26. ^ Gross, Charles (June 19, 2013). "Senators Carper, Murkowski, Representatives Cassidy, Kind Introduce Bill to Help Reduce Obesity". Benzinga. Retrieved July 16, 2013.
  27. ^ Everett, Burgess (June 12, 2014). "Abortion becomes issue in Louisiana Senate race". POLITICO. Retrieved October 10, 2014.
  28. ^ Klein, Rebecca (July 12, 2013). "Rep. Mark Takano Corrects Republican Letter, Proves He Will Always Be A Teacher". The Huffington Post. Retrieved September 18, 2020.
  29. ^ Alpert, Bruce (March 12, 2014). "Will flood insurance bill get a vote this week?". The Times-Picayune. Retrieved April 29, 2014.
  30. ^ Blum, Jordan (May 17, 2013). "Cassidy blasts Obamacare". The Advocate. Archived from the original on May 2, 2014. Retrieved April 29, 2014.
  31. ^ Marcos, Cristina (September 11, 2014). "House ok's Cassidy's 'keep your plan' bill". The Hill.
  32. ^ Ornstein, Charles (March 22, 2017). "We Fact-Checked Lawmakers' Letters to Constituents on Health Care". ProPublica. Retrieved March 22, 2017.
  33. ^ "CBO – H.R. 4899" (PDF). Congressional Budget Office. Retrieved June 26, 2014.
  34. ^ Marcos, Cristina (June 26, 2014). "House passes bill to increase offshore energy projects". The Hill. Retrieved June 26, 2014.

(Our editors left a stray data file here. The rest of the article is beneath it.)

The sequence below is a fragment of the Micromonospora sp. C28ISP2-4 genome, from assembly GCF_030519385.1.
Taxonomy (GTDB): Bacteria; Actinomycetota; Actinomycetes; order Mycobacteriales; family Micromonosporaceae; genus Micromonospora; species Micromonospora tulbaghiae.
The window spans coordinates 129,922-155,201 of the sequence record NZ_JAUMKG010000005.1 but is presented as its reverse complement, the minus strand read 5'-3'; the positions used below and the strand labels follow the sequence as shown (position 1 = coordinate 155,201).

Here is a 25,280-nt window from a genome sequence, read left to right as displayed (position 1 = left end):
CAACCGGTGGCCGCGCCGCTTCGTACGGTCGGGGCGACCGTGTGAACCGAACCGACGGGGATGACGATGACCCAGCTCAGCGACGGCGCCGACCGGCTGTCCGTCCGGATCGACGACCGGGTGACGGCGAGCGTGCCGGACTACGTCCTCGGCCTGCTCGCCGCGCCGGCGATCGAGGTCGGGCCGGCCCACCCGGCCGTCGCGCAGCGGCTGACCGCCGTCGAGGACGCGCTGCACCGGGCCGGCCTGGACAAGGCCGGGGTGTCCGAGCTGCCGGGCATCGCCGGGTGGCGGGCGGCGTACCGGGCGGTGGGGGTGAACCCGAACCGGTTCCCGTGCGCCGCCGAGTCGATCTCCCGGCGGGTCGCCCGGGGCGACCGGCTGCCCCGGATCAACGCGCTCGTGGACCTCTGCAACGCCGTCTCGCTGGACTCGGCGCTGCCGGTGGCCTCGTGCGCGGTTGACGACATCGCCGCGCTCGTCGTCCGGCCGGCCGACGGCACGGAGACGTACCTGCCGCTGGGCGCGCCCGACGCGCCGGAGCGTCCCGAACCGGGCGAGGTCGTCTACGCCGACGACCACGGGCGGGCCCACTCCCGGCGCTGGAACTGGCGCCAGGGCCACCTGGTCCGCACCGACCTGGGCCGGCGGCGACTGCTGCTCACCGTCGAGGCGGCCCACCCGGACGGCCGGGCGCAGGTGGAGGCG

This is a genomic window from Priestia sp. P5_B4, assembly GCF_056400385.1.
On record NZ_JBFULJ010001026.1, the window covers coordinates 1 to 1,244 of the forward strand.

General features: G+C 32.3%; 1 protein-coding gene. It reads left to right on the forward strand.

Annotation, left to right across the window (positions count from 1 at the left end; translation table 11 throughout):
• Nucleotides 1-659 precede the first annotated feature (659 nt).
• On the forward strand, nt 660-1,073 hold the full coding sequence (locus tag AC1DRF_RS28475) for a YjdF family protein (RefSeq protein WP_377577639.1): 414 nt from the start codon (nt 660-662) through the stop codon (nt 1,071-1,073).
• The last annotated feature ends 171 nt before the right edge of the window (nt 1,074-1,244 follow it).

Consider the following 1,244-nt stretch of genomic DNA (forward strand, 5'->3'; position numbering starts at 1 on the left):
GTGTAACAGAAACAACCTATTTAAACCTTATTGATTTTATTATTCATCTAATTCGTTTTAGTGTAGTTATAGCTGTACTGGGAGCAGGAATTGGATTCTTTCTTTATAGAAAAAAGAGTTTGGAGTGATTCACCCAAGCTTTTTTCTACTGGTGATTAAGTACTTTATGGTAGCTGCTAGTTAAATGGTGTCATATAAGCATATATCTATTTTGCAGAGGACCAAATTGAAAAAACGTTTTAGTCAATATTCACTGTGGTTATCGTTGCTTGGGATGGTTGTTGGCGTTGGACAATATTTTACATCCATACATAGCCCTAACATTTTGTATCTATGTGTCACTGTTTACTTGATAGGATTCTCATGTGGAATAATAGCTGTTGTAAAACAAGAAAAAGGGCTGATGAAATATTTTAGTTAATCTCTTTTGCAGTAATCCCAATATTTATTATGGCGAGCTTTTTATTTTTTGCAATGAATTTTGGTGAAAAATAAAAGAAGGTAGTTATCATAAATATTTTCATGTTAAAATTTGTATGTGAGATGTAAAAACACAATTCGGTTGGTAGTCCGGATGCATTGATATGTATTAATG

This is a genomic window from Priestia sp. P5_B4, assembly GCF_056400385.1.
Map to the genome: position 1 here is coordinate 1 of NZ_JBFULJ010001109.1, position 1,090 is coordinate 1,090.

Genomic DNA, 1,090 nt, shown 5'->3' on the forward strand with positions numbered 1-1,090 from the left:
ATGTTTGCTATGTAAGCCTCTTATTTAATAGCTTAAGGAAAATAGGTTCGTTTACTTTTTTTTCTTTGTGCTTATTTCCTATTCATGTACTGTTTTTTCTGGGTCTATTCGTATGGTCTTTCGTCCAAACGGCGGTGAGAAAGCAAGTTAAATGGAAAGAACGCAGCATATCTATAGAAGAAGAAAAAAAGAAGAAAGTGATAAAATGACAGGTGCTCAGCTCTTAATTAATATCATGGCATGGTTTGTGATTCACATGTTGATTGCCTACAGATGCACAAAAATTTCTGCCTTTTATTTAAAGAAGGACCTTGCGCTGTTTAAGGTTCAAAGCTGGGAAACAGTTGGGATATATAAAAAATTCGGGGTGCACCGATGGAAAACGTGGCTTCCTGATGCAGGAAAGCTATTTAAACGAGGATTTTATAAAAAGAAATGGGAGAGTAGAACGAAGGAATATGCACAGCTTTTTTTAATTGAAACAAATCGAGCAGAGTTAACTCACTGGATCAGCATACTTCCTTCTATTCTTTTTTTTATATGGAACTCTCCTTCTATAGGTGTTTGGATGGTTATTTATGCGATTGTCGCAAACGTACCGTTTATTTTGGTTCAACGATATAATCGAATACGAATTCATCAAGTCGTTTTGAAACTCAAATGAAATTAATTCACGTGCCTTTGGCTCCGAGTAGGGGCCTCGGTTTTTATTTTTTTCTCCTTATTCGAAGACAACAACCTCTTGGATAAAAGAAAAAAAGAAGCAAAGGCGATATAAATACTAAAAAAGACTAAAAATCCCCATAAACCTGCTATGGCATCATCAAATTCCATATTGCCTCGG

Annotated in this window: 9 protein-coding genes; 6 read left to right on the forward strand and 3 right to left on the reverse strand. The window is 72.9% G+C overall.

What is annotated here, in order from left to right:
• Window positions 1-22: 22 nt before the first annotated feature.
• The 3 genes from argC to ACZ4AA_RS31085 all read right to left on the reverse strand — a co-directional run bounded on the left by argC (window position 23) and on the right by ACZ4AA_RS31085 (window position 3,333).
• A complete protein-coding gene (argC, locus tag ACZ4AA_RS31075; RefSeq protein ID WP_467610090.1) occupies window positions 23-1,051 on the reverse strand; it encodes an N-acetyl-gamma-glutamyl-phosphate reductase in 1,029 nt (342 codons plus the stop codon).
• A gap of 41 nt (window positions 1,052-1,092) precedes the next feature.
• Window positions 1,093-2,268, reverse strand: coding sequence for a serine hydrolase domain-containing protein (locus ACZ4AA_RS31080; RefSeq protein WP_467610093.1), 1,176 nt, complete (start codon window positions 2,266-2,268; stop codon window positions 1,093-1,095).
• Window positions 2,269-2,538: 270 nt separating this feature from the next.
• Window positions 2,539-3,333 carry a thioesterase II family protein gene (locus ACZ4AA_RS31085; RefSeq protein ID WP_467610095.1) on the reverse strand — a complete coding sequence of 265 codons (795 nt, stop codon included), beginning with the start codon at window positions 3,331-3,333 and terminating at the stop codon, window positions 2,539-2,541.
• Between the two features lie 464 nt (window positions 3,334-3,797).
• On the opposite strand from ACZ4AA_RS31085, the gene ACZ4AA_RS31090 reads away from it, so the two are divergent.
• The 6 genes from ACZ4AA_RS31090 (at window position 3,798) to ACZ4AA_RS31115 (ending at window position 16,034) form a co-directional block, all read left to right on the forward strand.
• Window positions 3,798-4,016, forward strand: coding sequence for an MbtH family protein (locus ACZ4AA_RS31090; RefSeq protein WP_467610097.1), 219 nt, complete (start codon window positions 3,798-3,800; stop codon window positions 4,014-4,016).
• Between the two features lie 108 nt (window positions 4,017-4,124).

35. ^ Graeber, Daniel J. (June 27, 2014). "House measure on gas aimed at lower prices". UPI. Retrieved January 5, 2015.
  36. ^ Alpert, Bruce (June 26, 2014). "House passes bill to expand production and drop cap on sharing". The Times-Picayune. Retrieved June 27, 2014.
  37. ^ "Committee Assignments | Congressman Bill Cassidy". Cassidy.house.gov. Archived from the original on August 15, 2014. Retrieved August 18, 2014.
  38. ^ "Caucus Memberships | Congressman Bill Cassidy". Cassidy.house.gov. Archived from the original on August 15, 2014. Retrieved August 18, 2014.
  39. ^ Barrow, Bill (December 4, 2014). "La.'s Cassidy: What kind of senator would he be?". AP News. Retrieved February 7, 2021.
  40. ^ Deslatte, Melinda (August 24, 2013). "Bill Cassidy's ability to oust Mary Landrieu questioned". Shreveport Times. Retrieved September 20, 2013.
  41. ^ Philip Bump (December 7, 2014). "Mary Landrieu's seat will be held by a Republican for the first time in 132 years". Washington Post.